Heirloom Meals: Savoring Yesterday's Traditions Today

Monday January 12, 2015

The Curative Power of Onions

Last winter I contracted the flu. And oddly enough, it was indeed a contract.  It held on so long, I thought I might never be well again.  Would my legs always feel like leaden soldiers? My doctor even told me to lean into the flu, embrace the convalesence. And I did.  What I learned during that bout of the flu changed my life.  It was time to take care of myself and I knew food would be my first line of defense. Food and nutrition would become my medicine.

I want to be perfectly clear to you, I am not a nutritionist. What I am is a skilled home cook who believes food is medicine. I have an interest in understanding the healing qualities of foods and have personally experienced this power by changing my diet.

I am working with the National Onion Association and we thought sharing the healing benefits of onions would be great for January as we are solidly in cold and flu season.  

Let's begin by thinking about onions, just for a second. If slicing an onion can make you cry, then there must be some potent vitamins and minerals contained in that sphere.

Before we delve into how onions can heal us, I wanted to refute an old wive’s tale that cut onions absorb germs.  Again, I want you stop and ponder this.  If cut onions absorb bacteria, then millions of us would be sick from the cut onions we store in the fridge.  My guess is if people think placing a peeled, sliced onion by their bedside keeps the flu away, it must be psychosomatic, the power of suggestion or a placebo effect. But they do NOT, I repeat, do NOT absorb germs.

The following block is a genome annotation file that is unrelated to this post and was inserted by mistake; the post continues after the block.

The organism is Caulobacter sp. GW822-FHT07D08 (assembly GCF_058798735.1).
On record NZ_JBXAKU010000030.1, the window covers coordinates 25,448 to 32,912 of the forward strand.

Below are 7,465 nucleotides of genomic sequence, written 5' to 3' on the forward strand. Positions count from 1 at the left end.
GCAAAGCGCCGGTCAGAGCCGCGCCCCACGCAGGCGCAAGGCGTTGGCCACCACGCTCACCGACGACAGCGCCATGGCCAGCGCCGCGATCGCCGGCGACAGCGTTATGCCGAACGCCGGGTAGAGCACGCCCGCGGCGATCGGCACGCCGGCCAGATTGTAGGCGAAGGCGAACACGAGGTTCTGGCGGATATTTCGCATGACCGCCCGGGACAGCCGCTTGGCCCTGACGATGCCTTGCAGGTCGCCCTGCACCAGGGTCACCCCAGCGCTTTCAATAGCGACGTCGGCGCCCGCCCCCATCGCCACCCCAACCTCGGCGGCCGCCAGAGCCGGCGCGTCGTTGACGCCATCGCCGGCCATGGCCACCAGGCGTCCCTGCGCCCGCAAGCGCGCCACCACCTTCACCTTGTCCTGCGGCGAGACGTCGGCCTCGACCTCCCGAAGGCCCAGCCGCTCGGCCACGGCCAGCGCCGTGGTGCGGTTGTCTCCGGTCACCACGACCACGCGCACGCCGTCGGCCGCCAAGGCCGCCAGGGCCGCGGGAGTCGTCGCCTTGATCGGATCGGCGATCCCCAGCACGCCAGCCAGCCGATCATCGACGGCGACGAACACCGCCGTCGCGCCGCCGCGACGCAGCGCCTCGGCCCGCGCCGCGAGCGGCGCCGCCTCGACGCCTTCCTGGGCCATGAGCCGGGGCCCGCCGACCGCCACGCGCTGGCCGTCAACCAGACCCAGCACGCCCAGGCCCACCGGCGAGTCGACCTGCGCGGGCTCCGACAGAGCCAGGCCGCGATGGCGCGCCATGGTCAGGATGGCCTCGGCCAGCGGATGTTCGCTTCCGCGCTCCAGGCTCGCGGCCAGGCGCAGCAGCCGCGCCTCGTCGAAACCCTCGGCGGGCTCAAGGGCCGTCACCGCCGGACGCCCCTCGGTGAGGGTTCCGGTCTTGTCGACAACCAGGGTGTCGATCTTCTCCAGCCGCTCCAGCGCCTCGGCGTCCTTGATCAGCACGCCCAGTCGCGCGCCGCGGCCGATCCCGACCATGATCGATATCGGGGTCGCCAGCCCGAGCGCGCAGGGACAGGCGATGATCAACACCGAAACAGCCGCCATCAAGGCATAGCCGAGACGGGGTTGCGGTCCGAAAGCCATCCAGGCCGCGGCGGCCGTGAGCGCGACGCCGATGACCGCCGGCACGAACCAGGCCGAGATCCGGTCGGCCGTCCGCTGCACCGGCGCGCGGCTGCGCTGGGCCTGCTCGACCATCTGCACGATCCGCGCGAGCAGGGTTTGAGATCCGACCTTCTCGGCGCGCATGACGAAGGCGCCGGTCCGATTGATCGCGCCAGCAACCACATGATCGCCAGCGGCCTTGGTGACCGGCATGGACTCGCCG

With that said, onions pack a serious nutrient punch and eating more of them can boost your immune system. Here are just a few of the nutrients that can make a difference with your health:

  • Quercitin – It is a flavonoid. Flavonoids are what laymen call antioxidants. It is the skin that contain them so next time you make vegetable broth or chicken soup, toss the skins into the pot. (of course, remove them before serving.) Red onions have the most and I use them in my soups this time of year.
  • Sulfur – According to Harriet Sugar Miller, an expert in the nutrition-cancer connections, and her sources, sulfur attaches to molecules that take carcinogens out of your system. She suggests western yellow onions have the most sulfur. If you are going to eat onions for health, it is good to know which ones offer the best healing qualities.
  • Other nutrients – Onions are high in vitamin C, B6, calcium and a host of others. For me, I am so happy to know that this seemingly mundane, daily staple holds so much power in my diet.

So, I admit, I might even contemplate putting sliced onions in my socks to potentially draw out the toxins if I had a really bad case of the flu again. Afterall, desperation is part of the flu experience.  And by all means give it a try if you are feeling punk. And maybe, just maybe it would work. Far be it from me to be the naysayer about old remedies. 

But, I think it wise to take obvious precautions during the cold and flu season. Wash you hands. Wash your hands. Wash your hands.  And then boost your immune system with foods that are high in vitamin C and have antiviral and bacteria fighting qualities.  Onions are on the top of my list. Chicken or miso soup anyone?

Disclosure: I was compensated by the National Onion Association for this post. All opinions, text and photographs are my own.

Thursday December 04, 2014

Who Doesn’t Love Onions?

Anyone out there remember The Galloping Gourmet’s pronunciation of onions?  Well, I do.

U-N-Y-O-N-S ….in a long drawl.

Would it surprise you that whenever I delve into a big pile of onions to peel and chop, I chuckle and belt out. “U-N-Y-O-N-S!”

I cannot live without onions. For me they are the start of 95%, maybe more, of my savory cooking.  The aroma of onions sizzling in the sauté pan waft through the air like a lasso that gently captures anyone in the house and brings them to the kitchen exclaiming, “That smells delicious! What are you making?” I always giggle and think to myself, “It’s onions! It’s always just onions! Don’t they know?”